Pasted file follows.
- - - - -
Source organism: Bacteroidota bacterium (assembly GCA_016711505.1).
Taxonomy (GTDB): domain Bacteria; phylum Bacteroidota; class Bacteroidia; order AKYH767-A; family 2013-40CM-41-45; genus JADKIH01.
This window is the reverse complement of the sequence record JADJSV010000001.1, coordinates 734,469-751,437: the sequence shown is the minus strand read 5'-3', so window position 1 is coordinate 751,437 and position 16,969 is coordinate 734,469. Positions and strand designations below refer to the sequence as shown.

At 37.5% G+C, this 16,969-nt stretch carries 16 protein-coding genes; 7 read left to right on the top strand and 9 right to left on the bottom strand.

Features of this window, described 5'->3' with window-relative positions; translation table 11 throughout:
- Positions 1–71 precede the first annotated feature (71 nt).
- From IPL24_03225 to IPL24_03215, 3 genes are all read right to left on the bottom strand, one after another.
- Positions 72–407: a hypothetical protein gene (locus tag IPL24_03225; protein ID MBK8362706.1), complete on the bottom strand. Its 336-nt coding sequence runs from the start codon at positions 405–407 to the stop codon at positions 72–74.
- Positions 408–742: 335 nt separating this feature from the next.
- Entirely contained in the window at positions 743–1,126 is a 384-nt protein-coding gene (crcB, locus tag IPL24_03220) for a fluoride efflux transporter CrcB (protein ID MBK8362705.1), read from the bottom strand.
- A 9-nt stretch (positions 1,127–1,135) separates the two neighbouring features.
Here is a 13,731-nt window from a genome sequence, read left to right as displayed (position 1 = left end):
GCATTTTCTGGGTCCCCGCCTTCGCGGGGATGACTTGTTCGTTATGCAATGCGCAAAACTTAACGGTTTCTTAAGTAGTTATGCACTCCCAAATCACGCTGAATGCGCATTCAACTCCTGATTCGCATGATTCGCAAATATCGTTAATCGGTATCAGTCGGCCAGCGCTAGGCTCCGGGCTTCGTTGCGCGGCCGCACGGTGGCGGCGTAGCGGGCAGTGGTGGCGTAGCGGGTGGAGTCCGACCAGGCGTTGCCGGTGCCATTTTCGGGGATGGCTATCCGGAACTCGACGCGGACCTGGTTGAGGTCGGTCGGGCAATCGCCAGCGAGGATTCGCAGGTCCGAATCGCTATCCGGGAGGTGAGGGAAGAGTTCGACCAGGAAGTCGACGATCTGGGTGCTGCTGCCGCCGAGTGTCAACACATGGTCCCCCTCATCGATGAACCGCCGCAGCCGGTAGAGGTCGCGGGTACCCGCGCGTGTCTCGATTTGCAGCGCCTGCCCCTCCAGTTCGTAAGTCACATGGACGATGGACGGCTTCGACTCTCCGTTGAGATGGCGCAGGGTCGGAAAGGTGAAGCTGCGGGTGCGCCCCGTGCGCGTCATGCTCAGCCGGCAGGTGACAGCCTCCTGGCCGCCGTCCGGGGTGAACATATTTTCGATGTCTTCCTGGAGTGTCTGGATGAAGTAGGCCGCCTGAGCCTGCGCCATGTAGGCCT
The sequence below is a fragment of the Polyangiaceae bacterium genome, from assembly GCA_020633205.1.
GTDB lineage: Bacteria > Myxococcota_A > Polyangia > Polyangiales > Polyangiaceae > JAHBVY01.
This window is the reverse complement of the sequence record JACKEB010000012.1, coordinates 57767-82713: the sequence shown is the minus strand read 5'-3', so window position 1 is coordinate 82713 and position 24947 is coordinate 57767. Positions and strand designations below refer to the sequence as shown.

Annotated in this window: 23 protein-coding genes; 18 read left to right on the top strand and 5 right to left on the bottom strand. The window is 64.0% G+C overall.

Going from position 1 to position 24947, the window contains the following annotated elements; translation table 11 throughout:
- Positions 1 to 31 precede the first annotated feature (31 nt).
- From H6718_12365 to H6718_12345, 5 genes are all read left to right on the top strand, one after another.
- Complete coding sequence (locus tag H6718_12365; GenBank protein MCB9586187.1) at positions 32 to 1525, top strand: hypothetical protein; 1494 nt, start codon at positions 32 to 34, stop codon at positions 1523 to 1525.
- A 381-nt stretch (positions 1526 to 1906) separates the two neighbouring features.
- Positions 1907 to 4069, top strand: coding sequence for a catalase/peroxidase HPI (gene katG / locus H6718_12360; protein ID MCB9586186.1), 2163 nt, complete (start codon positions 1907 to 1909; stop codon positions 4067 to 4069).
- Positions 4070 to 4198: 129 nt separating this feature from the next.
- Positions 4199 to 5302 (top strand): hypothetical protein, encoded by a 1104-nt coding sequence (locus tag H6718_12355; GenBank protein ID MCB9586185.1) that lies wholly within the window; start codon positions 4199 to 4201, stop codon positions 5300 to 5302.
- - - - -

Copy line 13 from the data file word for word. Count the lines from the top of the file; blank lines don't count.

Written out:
GCATTTTCTGGGTCCCCGCCTTCGCGGGGATGACTTGTTCGTTATGCAATGCGCAAAACTTAACGGTTTCTTAAGTAGTTATGCACTCCCAAATCACGCTGAATGCGCATTCAACTCCTGATTCGCATGATTCGCAAATATCGTTAATCGGTATCAGTCGGCCAGCGCTAGGCTCCGGGCTTCGTTGCGCGGCCGCACGGTGGCGGCGTAGCGGGCAGTGGTGGCGTAGCGGGTGGAGTCCGACCAGGCGTTGCCGGTGCCATTTTCGGGGATGGCTATCCGGAACTCGACGCGGACCTGGTTGAGGTCGGTCGGGCAATCGCCAGCGAGGATTCGCAGGTCCGAATCGCTATCCGGGAGGTGAGGGAAGAGTTCGACCAGGAAGTCGACGATCTGGGTGCTGCTGCCGCCGAGTGTCAACACATGGTCCCCCTCATCGATGAACCGCCGCAGCCGGTAGAGGTCGCGGGTACCCGCGCGTGTCTCGATTTGCAGCGCCTGCCCCTCCAGTTCGTAAGTCACATGGACGATGGACGGCTTCGACTCTCCGTTGAGATGGCGCAGGGTCGGAAAGGTGAAGCTGCGGGTGCGCCCCGTGCGCGTCATGCTCAGCCGGCAGGTGACAGCCTCCTGGCCGCCGTCCGGGGTGAACATATTTTCGATGTCTTCCTGGAGTGTCTGGATGAAGTAGGCCGCCTGAGCCTGCGCCATGTAGGCCT